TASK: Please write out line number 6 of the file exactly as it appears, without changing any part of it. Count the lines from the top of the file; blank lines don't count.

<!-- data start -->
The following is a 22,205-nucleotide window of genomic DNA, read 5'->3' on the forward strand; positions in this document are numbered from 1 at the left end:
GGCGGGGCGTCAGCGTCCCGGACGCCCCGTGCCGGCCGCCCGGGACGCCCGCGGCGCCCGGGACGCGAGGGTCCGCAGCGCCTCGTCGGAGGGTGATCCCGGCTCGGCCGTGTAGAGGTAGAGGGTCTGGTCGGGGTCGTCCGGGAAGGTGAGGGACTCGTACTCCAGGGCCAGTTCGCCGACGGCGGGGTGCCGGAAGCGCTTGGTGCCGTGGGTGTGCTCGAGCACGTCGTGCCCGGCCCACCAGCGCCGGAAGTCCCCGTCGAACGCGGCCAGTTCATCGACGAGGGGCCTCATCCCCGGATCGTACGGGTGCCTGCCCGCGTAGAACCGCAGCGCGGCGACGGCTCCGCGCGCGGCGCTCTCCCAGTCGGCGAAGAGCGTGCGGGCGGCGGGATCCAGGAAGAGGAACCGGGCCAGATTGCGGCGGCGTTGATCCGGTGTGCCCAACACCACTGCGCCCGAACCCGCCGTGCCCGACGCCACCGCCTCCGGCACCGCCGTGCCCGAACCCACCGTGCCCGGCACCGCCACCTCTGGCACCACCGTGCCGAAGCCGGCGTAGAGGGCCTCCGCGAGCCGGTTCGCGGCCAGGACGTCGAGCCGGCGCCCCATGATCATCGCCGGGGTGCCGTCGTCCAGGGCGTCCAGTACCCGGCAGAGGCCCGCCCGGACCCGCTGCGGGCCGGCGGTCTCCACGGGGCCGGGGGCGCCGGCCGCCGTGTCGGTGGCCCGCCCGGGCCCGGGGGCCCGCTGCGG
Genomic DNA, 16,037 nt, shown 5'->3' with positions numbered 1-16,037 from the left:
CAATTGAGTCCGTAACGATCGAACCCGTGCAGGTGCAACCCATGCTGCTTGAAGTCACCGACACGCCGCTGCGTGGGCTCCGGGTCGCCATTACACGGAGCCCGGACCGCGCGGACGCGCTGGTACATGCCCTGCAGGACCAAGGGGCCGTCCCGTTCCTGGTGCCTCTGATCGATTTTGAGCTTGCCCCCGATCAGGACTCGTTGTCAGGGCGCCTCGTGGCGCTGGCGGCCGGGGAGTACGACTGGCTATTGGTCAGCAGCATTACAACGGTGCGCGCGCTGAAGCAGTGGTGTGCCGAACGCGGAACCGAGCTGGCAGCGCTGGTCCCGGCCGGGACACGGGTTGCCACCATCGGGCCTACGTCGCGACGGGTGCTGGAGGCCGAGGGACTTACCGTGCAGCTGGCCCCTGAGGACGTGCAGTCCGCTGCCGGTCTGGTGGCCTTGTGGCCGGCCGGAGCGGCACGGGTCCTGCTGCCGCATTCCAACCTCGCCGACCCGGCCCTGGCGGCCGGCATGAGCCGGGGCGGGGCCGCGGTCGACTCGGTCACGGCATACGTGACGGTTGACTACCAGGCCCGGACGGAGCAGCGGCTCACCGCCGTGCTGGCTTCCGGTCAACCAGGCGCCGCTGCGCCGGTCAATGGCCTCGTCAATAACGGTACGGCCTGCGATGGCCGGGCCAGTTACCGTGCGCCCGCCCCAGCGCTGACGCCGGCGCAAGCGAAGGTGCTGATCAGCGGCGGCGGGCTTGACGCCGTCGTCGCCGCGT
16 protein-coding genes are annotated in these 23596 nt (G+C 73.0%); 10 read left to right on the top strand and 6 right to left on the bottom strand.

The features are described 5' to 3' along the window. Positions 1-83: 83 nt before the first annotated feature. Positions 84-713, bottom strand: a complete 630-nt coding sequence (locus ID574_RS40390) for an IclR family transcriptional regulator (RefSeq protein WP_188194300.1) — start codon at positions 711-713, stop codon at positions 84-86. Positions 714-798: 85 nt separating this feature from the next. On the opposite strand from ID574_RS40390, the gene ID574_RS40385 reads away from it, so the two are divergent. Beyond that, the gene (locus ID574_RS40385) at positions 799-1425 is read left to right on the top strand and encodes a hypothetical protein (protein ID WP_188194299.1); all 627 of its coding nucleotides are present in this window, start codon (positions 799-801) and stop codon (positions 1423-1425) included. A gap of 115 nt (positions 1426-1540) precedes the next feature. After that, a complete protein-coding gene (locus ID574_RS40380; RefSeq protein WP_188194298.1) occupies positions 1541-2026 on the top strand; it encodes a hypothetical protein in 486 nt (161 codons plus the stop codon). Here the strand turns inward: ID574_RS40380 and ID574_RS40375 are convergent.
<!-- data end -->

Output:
The features are described 5' to 3' along the window. Positions 1-83: 83 nt before the first annotated feature. Positions 84-713, bottom strand: a complete 630-nt coding sequence (locus ID574_RS40390) for an IclR family transcriptional regulator (RefSeq protein WP_188194300.1) — start codon at positions 711-713, stop codon at positions 84-86. Positions 714-798: 85 nt separating this feature from the next. On the opposite strand from ID574_RS40390, the gene ID574_RS40385 reads away from it, so the two are divergent. Beyond that, the gene (locus ID574_RS40385) at positions 799-1425 is read left to right on the top strand and encodes a hypothetical protein (protein ID WP_188194299.1); all 627 of its coding nucleotides are present in this window, start codon (positions 799-801) and stop codon (positions 1423-1425) included. A gap of 115 nt (positions 1426-1540) precedes the next feature. After that, a complete protein-coding gene (locus ID574_RS40380; RefSeq protein WP_188194298.1) occupies positions 1541-2026 on the top strand; it encodes a hypothetical protein in 486 nt (161 codons plus the stop codon). Here the strand turns inward: ID574_RS40380 and ID574_RS40375 are convergent.